It’s not easy to grocery shop with babies and toddlers. But how else do they begin to learn the world doesn’t revolve around them and their needs and their entertainment. So much life to see at the store, but more often than not all I see are glowing faces of kids head down in a cart.

They don’t encounter the smiles of strangers or small talk with the bagger. They don’t have to worry about developing patience in a long line. They can simply bury their head in a screen, entertained as the subconscious thought develops that their needs, their entertainment is of utmost importance.

As these kids are screened to death, they are numbed to real life. We all lose in the long run.

We are setting up patterns of addiction.

Kids are living on dopamine hits they are saying are as powerful as any drug on the market. We can’t live with our head in the sand over this issue any longer. The research is available. The resources to understand what is happening to their brains is astounding. The question is – do we want to know?

We are partly living not wanting to know. When we know, we suddenly are faced with making choices and decisions we’d rather not deal with.

When we know, we can’t un-know.

Say cocaine was legal, yet I know the ramifications it would have, would I allow my child to enjoy it simply because all their friends were? That’s ridiculous. Of course, I wouldn’t.

Screens are legal, but lethal in many ways. Over time, they kill so much of what could have been. They kill moments. They kill memories. They kill relationships. They kill creativity and imagination. They kill passions and desires.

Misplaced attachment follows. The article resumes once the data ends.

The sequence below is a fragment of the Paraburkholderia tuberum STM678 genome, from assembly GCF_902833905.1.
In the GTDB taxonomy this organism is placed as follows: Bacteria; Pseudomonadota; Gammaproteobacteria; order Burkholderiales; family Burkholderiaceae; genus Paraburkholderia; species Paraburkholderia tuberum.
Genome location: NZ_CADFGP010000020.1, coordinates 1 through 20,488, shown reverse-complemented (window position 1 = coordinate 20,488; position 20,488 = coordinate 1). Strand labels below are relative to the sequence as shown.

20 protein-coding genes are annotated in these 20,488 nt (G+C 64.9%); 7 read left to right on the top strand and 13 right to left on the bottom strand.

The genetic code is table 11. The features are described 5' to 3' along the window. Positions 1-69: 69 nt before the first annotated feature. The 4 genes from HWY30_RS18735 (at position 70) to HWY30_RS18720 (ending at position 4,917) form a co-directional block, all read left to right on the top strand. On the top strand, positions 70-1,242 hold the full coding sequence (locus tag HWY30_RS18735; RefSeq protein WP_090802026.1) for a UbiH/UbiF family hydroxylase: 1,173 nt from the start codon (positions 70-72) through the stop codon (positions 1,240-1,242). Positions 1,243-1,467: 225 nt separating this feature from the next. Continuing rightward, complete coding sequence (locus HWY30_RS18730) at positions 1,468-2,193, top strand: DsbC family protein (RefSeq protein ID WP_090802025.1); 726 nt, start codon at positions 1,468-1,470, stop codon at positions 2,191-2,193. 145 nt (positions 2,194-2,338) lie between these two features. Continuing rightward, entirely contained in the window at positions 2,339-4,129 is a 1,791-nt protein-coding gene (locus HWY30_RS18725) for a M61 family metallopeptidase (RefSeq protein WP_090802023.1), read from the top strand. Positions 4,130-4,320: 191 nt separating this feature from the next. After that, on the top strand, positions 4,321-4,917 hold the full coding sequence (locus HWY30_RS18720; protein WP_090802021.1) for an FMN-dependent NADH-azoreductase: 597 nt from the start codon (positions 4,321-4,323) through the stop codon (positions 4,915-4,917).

They are killing families. Suicides and teen depression at record highs. When will we pay attention? When it’s our own kid? Then will we care more?

We have a choice.

  • We can choose to create a culture of connection in our home.
  • We can share with our kids the whys behind our choices. When kids understand the why, everything changes. They understand.

It’s never too late to make a change.

It’s easier to set healthy boundaries and patterns when our kids are young, but it’s never too late either.

The last thing I’ll say in this post. I get many letters privately on this topic. I’ve cried over some of them. It’s why I just can’t stop talking about it. One theme I hear repeatedly is that mom and dad aren’t on the same page. I don’t have an answer to this. All I can say is pray. God desires unity.

 

For more posts on this topic, browse through the Electronics category of my blog.